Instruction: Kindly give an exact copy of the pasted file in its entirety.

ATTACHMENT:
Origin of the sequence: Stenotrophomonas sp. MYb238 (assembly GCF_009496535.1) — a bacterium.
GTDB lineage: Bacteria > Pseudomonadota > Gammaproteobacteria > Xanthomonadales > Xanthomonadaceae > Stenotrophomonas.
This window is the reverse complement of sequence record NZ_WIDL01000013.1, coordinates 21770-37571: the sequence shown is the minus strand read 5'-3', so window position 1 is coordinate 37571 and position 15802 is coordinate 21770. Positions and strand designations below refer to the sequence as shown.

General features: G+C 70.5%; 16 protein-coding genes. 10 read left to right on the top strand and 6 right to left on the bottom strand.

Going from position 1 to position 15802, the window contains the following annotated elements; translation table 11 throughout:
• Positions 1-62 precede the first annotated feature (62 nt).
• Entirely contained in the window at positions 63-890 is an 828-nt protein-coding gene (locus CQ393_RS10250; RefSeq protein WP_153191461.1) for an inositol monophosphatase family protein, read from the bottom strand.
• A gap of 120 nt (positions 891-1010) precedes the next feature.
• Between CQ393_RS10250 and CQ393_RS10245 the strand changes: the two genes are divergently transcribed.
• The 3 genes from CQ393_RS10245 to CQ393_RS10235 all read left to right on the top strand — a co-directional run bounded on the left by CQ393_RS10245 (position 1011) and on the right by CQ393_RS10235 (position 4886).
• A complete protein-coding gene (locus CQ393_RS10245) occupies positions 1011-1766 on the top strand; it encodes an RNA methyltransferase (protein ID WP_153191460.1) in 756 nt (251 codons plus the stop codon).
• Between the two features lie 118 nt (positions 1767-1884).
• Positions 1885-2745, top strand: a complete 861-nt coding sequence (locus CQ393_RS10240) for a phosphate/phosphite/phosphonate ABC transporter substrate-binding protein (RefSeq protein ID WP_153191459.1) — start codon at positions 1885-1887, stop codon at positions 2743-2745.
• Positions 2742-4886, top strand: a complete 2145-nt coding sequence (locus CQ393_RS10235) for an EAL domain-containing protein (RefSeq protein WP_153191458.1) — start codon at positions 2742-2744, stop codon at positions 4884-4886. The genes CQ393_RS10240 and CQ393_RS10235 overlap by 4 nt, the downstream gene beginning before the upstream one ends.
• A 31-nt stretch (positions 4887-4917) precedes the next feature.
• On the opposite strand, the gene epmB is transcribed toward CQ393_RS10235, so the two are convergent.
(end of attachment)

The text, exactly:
Origin of the sequence: Stenotrophomonas sp. MYb238 (assembly GCF_009496535.1) — a bacterium.
GTDB lineage: Bacteria > Pseudomonadota > Gammaproteobacteria > Xanthomonadales > Xanthomonadaceae > Stenotrophomonas.
This window is the reverse complement of sequence record NZ_WIDL01000013.1, coordinates 21770-37571: the sequence shown is the minus strand read 5'-3', so window position 1 is coordinate 37571 and position 15802 is coordinate 21770. Positions and strand designations below refer to the sequence as shown.

General features: G+C 70.5%; 16 protein-coding genes. 10 read left to right on the top strand and 6 right to left on the bottom strand.

Going from position 1 to position 15802, the window contains the following annotated elements; translation table 11 throughout:
• Positions 1-62 precede the first annotated feature (62 nt).
• Entirely contained in the window at positions 63-890 is an 828-nt protein-coding gene (locus CQ393_RS10250; RefSeq protein WP_153191461.1) for an inositol monophosphatase family protein, read from the bottom strand.
• A gap of 120 nt (positions 891-1010) precedes the next feature.
• Between CQ393_RS10250 and CQ393_RS10245 the strand changes: the two genes are divergently transcribed.
• The 3 genes from CQ393_RS10245 to CQ393_RS10235 all read left to right on the top strand — a co-directional run bounded on the left by CQ393_RS10245 (position 1011) and on the right by CQ393_RS10235 (position 4886).
• A complete protein-coding gene (locus CQ393_RS10245) occupies positions 1011-1766 on the top strand; it encodes an RNA methyltransferase (protein ID WP_153191460.1) in 756 nt (251 codons plus the stop codon).
• Between the two features lie 118 nt (positions 1767-1884).
• Positions 1885-2745, top strand: a complete 861-nt coding sequence (locus CQ393_RS10240) for a phosphate/phosphite/phosphonate ABC transporter substrate-binding protein (RefSeq protein ID WP_153191459.1) — start codon at positions 1885-1887, stop codon at positions 2743-2745.
• Positions 2742-4886, top strand: a complete 2145-nt coding sequence (locus CQ393_RS10235) for an EAL domain-containing protein (RefSeq protein WP_153191458.1) — start codon at positions 2742-2744, stop codon at positions 4884-4886. The genes CQ393_RS10240 and CQ393_RS10235 overlap by 4 nt, the downstream gene beginning before the upstream one ends.
• A 31-nt stretch (positions 4887-4917) precedes the next feature.
• On the opposite strand, the gene epmB is transcribed toward CQ393_RS10235, so the two are convergent.